Janesville68.5°

Dry end of summer a far cry from cool start

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Nico Savidge
September 8, 2013

JANESVILLE—After a first half of summer marked by mild temperatures and lots of rain, the past few weeks of hot, dry weather might have those cool June days feeling like a distant memory.

Janesville saw more than double its average rainfall level in June, but since then has been well below average.

With just 1.8 inches of rain in July and 1.4 in August the area is seeing less precipitation than in those two months of the 2012 drought.

Looking ahead to next week, the only opportunity for rain in the National Weather Service's forecast is a 20 percent chance of showers on Tuesday.

The good news is that while rain has been scarcer temperatures haven't reached the heights they did in 2012, which UW-Madison assistant professor and turfgrass expert Doug Soldat said has spared lawns the destruction they experienced last summer.

“Even though the rainfall totals might be lower, the drought came last year coupled with temperatures in the 90s and 100s,” Soldat said. “This year temperatures have been moderate … and that makes the drought a lot less stressful.”

The forecast for next week calls for high temperatures ranging from the upper 70s to low 90s through Thursday—hot, to be sure, but not as bad as 2012.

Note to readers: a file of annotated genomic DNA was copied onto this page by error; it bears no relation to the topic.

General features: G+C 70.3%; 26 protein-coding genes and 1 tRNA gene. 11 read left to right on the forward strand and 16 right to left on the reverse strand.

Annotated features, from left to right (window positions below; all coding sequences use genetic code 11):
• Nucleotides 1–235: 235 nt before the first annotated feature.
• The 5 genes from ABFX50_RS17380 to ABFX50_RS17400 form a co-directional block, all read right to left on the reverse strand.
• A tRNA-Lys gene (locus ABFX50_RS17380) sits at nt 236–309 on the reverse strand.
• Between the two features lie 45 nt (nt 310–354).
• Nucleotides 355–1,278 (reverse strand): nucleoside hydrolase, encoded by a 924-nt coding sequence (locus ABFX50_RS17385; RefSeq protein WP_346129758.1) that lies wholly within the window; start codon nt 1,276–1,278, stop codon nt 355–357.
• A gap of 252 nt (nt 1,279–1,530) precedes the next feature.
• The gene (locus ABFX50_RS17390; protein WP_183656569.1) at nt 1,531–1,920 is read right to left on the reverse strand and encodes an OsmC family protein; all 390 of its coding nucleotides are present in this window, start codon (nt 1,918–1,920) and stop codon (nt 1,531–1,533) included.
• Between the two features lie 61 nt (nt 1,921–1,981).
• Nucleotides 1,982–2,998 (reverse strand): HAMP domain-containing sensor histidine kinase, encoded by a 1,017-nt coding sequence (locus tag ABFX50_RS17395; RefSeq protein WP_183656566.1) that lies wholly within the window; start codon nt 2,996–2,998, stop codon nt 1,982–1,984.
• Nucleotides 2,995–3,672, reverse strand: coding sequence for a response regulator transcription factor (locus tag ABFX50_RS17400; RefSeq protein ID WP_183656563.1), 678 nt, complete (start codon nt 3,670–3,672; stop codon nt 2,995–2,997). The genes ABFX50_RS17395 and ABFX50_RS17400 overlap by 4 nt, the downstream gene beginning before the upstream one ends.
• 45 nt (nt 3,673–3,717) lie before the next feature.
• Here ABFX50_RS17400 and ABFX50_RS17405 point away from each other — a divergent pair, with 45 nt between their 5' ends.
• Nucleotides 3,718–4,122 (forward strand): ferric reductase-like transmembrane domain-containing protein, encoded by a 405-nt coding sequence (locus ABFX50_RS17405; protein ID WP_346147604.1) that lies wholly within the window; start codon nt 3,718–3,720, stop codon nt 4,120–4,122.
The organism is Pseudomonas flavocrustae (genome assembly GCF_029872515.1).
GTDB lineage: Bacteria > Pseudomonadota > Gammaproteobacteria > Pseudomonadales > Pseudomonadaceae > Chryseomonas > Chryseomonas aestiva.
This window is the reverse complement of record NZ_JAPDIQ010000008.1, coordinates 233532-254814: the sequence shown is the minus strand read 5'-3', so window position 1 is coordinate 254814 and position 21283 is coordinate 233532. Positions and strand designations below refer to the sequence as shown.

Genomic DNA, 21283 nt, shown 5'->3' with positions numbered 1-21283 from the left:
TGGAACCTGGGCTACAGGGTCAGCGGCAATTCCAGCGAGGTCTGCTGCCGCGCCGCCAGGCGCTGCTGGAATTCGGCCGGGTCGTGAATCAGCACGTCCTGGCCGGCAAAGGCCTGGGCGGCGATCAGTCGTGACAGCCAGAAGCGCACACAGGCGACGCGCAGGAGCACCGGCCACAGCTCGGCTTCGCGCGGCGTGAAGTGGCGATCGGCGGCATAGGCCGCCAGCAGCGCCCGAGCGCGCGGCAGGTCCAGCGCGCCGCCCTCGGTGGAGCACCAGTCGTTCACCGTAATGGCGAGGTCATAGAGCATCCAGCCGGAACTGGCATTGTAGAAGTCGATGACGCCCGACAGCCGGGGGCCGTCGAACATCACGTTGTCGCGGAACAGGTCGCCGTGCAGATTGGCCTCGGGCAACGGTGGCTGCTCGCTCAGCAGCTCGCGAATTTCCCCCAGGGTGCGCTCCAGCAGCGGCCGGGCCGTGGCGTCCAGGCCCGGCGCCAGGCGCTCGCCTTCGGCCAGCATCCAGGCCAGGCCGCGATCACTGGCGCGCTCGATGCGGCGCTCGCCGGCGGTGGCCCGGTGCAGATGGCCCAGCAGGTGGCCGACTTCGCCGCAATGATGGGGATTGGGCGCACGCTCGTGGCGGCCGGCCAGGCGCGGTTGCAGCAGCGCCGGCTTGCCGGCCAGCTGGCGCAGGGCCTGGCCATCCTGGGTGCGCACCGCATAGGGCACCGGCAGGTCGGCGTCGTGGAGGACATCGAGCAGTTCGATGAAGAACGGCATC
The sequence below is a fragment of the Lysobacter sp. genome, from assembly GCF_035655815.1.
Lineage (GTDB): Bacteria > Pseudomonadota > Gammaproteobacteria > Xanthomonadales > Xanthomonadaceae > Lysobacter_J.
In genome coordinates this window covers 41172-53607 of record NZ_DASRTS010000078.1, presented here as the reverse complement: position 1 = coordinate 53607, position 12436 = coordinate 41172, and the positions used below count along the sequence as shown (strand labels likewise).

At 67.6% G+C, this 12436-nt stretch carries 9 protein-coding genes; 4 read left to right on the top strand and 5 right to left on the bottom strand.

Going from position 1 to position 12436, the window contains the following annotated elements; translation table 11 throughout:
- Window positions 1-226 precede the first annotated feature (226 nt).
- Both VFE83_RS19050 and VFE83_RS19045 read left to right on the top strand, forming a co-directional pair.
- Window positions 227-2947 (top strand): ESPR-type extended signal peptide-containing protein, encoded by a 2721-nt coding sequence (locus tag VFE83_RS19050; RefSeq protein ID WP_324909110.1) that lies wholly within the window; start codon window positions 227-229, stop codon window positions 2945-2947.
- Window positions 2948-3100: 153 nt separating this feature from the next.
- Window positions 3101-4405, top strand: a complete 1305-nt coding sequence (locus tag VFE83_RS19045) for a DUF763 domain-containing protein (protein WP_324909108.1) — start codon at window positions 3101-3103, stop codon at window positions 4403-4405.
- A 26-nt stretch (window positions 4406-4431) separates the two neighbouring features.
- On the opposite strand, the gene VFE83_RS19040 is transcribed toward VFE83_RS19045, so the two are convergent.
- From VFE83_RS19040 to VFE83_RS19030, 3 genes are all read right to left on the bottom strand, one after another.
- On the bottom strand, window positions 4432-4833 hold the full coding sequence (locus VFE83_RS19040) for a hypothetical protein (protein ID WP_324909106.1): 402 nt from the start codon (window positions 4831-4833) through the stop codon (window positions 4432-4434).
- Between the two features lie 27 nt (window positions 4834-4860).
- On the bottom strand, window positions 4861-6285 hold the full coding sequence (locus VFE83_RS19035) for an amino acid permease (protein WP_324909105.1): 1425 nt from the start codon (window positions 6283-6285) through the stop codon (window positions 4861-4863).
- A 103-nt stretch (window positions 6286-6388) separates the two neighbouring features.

Lawns might start to wilt without water, Soldat said, but the grass is going to survive. Even if the area doesn't see much rain for the next few weeks, Soldat said, it won't pose a great problem for the future of your lawn.

“I don't expect to see anywhere near the amount of turf lost that we saw last year,” he said. “The days are shorter, the nights are cooler and there's less water that's being lost from the plant leaves and the soil.”

Soldat recommended residents hold off on mowing if it looks like their lawns are drying out—mowing will just make it worse, he said. And if your lawn sees a lot of traffic from kids and pets, Soldat said, consider irrigating it to reduce the stress.

For crops, this weather has been beneficial in some ways.

A cool, wet spring got the growing season for corn and soybeans off to a late start, UW Extension crops and soils agent Jim Stute said. The heat has helped those plants mature as farmers get closer to harvest.

But as anyone who has driven past a yellowing cornfield in the past week can tell you, the lack of rain is evident.

“It is definitely dry and the crops are showing some moisture stress,” Stute said.

That could hurt yields, particularly of soybean crops that still need water to fill their pods at this point in the growing season, Stute said. A lack of rain could mean smaller pods, and a lower yield when the crops are harvested, he said.

But how big an impact it will have remains to be seen.

“To be determined,” Stute said.

As for what farmers around southern Wisconsin will want to see in the next few weeks, Stute said, “A couple inches of rain would be real nice.”



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